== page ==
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Protecting dental practices against cyber attacks

August 13, 2020

By Jennifer Garvin

Is your office protected from a ransomware attack?

Photo of Dr. Saba
Dr. Saba
Earlier this year, the U.S. Department of Homeland Security issued an alert, warning businesses to be on the lookout for criminals who “are increasingly exploiting the COVID-19 pandemic.”

Ransomware is a form of malware where outside attackers remotely lock computer files and then demand a financial "ransom" to unlock the files.

Dr. Michael Saba said he never put too much thought into cybersecurity until he needed to replace the server in his Union, New Jersey, dental practice. He figured he’d hire an outside company to take care of it but said the quotes for the service were so far-ranging that he set out on a journey to educate himself.

“I started going down this rabbit hole learning about cybersecurity,” Dr. Saba said. “And it turns out that even with the best, most sophisticated stuff, it doesn't really matter what system you get. Because if you're not being diligent about training your staff about not opening attachments, then it doesn't matter.”

Mike Del Giudice, a consultant specializing in information security and data privacy, agreed, saying, “the human element is what attackers are trying to get to.”

To educate his dental team, Dr. Saba held a cybersecurity training session where they discussed ransomware and ways to prevent an attack.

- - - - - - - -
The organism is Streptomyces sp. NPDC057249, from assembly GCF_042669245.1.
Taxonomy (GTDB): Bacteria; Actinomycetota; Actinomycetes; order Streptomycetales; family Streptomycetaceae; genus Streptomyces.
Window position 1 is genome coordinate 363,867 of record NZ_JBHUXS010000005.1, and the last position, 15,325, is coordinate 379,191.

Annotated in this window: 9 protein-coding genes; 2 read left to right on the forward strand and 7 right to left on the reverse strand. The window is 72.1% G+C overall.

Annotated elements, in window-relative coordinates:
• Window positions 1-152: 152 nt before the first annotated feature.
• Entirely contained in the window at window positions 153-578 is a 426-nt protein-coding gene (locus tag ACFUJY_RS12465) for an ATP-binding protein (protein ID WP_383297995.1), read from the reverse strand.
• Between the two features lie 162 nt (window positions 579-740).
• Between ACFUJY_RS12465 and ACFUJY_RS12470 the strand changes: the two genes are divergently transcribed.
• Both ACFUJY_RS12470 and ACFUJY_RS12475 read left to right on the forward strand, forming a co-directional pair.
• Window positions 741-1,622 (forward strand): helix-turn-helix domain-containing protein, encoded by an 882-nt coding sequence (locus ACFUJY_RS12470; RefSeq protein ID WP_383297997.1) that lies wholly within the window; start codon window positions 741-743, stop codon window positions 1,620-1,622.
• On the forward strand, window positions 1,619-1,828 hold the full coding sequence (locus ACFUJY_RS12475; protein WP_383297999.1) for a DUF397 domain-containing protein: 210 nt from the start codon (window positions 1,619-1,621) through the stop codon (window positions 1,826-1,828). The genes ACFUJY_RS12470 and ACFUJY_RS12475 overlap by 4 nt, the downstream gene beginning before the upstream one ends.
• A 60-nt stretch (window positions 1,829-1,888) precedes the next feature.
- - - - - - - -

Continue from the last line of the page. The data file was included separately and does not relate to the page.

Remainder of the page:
“I told them, ‘Look, you can't open any emails if you don't know that someone specifically sent it to us.’”

Dr. Saba said he also backs up his data frequently and uses a firewall to protect his network.

Training employees and backing up data were among a list of best practices tips Mr. Del Giudice offered in an April webinar for the ADA.

Other tips included:
• Using an email content filtering system.
• Providing user security awareness by training employees to use strong passwords and how to identify suspicious emails.
• Installing anti-malware software.
• Keeping workstations safer by limiting administrative access when possible.
• Updating systems and testing them regularly against the latest vulnerabilities.
• Planning what to do if you are the victim of a cyberattack.

The Federal Trade Commission has a webpage to help small business owners protect themselves. Visit FTC.gov and search “ransomware” to learn more.

The ADA also offers tips on protecting dental practices. Visit Success.ADA.org and search “ransomware” to access all the Association’s resources. The recording webinar, Ransomware Readiness moderated by Mr. Del Giudice, is a free continuing education course available to all dentists. Visit ebusiness.ada.org/education and search 425.